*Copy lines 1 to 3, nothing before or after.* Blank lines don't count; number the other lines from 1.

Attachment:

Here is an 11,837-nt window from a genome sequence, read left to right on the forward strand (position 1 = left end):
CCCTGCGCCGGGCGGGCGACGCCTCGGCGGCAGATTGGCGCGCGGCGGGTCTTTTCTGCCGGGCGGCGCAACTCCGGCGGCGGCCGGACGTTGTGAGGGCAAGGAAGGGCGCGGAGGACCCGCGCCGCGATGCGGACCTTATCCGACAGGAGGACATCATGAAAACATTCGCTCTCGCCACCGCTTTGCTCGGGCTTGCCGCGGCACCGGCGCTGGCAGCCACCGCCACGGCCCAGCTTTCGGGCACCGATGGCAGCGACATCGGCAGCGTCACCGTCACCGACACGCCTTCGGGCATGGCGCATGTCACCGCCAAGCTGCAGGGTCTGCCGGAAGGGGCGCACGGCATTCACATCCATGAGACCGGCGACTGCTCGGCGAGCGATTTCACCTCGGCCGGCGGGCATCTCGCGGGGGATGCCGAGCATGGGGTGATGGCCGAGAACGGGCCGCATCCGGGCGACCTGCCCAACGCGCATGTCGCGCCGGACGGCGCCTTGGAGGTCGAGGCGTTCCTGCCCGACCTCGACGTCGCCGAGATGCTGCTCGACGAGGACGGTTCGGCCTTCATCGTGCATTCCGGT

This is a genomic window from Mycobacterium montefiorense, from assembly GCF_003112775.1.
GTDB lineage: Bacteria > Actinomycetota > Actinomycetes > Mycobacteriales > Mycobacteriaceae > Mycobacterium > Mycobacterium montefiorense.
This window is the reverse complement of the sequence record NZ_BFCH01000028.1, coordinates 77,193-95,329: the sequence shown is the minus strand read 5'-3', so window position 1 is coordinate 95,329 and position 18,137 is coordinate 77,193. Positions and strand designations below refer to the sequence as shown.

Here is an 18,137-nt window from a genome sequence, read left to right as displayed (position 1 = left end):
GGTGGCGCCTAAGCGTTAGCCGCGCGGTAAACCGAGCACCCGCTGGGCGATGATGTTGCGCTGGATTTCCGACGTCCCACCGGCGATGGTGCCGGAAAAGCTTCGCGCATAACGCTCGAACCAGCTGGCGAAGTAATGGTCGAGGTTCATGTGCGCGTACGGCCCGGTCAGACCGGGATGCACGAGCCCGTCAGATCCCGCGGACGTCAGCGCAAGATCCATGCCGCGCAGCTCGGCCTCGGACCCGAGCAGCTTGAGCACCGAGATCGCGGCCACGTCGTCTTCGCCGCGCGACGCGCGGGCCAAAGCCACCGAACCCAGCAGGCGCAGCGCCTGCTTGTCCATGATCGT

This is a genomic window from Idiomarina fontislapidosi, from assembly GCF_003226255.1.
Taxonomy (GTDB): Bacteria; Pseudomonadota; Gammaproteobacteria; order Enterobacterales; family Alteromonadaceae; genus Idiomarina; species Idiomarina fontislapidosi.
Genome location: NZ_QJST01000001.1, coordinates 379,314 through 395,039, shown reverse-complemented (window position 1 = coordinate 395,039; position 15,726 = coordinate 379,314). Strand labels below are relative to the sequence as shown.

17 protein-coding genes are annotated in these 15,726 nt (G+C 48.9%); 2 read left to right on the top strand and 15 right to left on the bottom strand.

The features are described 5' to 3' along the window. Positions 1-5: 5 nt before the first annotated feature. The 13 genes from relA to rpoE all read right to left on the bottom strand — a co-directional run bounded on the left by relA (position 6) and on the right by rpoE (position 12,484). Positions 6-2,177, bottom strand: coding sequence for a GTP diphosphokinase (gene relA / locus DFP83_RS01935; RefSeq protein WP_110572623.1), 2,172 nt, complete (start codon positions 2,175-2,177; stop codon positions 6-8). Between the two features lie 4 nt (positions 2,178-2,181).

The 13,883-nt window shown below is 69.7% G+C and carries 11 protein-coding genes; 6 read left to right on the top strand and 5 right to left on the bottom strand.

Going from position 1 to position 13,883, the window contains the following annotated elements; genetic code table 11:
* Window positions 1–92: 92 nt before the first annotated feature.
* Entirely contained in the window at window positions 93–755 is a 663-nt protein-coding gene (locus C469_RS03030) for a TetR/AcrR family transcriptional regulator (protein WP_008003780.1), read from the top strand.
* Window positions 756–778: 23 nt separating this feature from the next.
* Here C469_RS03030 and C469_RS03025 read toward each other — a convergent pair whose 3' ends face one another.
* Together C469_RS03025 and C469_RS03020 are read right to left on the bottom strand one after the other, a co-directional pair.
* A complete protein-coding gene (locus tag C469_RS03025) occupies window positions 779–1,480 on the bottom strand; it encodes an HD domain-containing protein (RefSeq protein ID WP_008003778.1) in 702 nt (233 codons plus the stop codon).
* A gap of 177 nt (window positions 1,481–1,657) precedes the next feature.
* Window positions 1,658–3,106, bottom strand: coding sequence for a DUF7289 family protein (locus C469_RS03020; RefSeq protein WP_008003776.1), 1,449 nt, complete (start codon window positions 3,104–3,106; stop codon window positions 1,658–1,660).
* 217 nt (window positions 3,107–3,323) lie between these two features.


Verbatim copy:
Here is an 11,837-nt window from a genome sequence, read left to right on the forward strand (position 1 = left end):
CCCTGCGCCGGGCGGGCGACGCCTCGGCGGCAGATTGGCGCGCGGCGGGTCTTTTCTGCCGGGCGGCGCAACTCCGGCGGCGGCCGGACGTTGTGAGGGCAAGGAAGGGCGCGGAGGACCCGCGCCGCGATGCGGACCTTATCCGACAGGAGGACATCATGAAAACATTCGCTCTCGCCACCGCTTTGCTCGGGCTTGCCGCGGCACCGGCGCTGGCAGCCACCGCCACGGCCCAGCTTTCGGGCACCGATGGCAGCGACATCGGCAGCGTCACCGTCACCGACACGCCTTCGGGCATGGCGCATGTCACCGCCAAGCTGCAGGGTCTGCCGGAAGGGGCGCACGGCATTCACATCCATGAGACCGGCGACTGCTCGGCGAGCGATTTCACCTCGGCCGGCGGGCATCTCGCGGGGGATGCCGAGCATGGGGTGATGGCCGAGAACGGGCCGCATCCGGGCGACCTGCCCAACGCGCATGTCGCGCCGGACGGCGCCTTGGAGGTCGAGGCGTTCCTGCCCGACCTCGACGTCGCCGAGATGCTGCTCGACGAGGACGGTTCGGCCTTCATCGTGCATTCCGGT

This is a genomic window from Mycobacterium montefiorense, from assembly GCF_003112775.1.